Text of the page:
Florence Dowell, the adulteress of the novel, is the only main character whose tale is never told. In large part, our ignorance of her background is due to a complete lack of communication between Dowell and his wife. In contrast, Dowell's later discussions with Leonora and Edward allow him to include their versions of events into the novel. The exclusion of Florence's story allows the author to suspend direct judgment of her. If Dowell criticizes Florence, we are able to understand the criticism as the emotional pain of a deceived husband; Florence is never directly criticized from an objective source.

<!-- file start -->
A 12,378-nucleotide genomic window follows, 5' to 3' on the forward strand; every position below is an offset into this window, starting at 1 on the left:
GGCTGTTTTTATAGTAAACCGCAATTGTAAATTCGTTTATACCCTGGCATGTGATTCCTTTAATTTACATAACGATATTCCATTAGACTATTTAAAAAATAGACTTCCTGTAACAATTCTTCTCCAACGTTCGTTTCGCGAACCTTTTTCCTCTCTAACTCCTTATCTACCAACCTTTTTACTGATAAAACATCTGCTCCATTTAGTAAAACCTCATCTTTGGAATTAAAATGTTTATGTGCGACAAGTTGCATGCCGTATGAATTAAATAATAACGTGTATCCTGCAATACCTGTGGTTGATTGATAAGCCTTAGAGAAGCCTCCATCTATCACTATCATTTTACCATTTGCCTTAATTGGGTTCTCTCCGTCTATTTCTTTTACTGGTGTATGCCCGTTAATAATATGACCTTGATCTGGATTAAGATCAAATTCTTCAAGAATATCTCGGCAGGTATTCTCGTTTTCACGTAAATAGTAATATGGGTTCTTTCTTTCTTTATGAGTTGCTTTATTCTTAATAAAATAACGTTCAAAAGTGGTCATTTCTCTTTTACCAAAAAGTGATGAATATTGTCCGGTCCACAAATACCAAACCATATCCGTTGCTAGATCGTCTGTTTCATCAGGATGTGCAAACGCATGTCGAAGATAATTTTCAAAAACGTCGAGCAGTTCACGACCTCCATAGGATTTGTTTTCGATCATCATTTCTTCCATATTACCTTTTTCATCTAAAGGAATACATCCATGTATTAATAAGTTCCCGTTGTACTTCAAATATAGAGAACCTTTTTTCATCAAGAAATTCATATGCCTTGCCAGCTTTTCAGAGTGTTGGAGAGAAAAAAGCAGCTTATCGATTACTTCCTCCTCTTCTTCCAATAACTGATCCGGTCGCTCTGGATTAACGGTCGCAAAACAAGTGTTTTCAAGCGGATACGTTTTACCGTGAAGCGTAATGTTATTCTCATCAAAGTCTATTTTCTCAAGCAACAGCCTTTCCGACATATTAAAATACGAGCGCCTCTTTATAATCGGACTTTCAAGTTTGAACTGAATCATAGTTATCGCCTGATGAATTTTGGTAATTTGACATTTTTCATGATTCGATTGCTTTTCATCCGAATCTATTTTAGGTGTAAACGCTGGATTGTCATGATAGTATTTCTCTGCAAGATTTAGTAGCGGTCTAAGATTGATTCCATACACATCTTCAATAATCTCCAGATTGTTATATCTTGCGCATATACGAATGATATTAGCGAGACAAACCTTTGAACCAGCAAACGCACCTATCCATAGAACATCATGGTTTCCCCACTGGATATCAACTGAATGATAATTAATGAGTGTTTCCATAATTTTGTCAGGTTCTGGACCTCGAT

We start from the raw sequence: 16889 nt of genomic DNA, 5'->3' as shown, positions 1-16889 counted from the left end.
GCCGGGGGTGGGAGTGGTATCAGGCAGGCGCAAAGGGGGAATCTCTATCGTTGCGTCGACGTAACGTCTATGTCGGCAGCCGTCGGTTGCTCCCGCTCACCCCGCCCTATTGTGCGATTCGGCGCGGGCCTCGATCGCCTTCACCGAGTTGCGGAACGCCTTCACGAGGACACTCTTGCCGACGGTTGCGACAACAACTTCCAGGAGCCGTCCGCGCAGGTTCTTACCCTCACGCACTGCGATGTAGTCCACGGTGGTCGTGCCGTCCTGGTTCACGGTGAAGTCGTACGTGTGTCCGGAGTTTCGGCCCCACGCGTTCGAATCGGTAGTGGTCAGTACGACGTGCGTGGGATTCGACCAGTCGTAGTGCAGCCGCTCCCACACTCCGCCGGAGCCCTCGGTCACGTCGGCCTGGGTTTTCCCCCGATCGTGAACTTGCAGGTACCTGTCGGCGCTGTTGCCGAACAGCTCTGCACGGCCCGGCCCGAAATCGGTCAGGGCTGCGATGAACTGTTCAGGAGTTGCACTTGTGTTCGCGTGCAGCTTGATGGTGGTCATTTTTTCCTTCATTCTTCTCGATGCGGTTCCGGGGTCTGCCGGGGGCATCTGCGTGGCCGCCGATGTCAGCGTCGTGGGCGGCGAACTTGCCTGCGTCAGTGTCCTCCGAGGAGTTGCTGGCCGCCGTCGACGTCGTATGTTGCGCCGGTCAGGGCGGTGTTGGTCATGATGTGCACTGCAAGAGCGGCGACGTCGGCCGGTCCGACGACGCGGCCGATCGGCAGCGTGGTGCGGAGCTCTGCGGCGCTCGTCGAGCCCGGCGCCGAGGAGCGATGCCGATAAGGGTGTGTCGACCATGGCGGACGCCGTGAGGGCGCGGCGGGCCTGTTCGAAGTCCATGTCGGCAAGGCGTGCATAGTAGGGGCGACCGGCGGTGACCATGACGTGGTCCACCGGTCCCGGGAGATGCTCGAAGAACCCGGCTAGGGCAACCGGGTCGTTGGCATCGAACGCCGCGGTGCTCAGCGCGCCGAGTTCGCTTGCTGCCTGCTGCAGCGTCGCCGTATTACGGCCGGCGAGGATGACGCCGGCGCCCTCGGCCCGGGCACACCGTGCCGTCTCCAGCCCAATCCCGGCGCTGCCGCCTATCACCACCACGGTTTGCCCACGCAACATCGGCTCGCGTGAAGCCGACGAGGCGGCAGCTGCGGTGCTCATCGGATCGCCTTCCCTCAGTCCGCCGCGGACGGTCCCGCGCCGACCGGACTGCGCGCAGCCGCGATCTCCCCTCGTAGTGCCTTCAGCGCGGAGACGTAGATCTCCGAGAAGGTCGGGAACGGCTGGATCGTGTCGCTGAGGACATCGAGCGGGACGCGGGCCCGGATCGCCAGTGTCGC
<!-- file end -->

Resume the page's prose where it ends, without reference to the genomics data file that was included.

What we know of Florence comes mainly from her actions, not her words. She is deceptive and controlling. She is willing to feign a heart condition to get her way, and to commit suicide if she doesn't. Florence values her ancestors, if not her family. She is perfectly happy to dismiss her aunts in favor of a home that belonged to her ancestors more than two centuries ago. Dowell's impressions of her are strongly split; he alternates between sympathetic pity, calling her 'poor Florence,' and strident hatred, comparing her to La Louve, the She-wolf. Florence is indeed both powerful and manipulative, but ultimately she is thwarted in her every desire; perhaps this is cause for pity.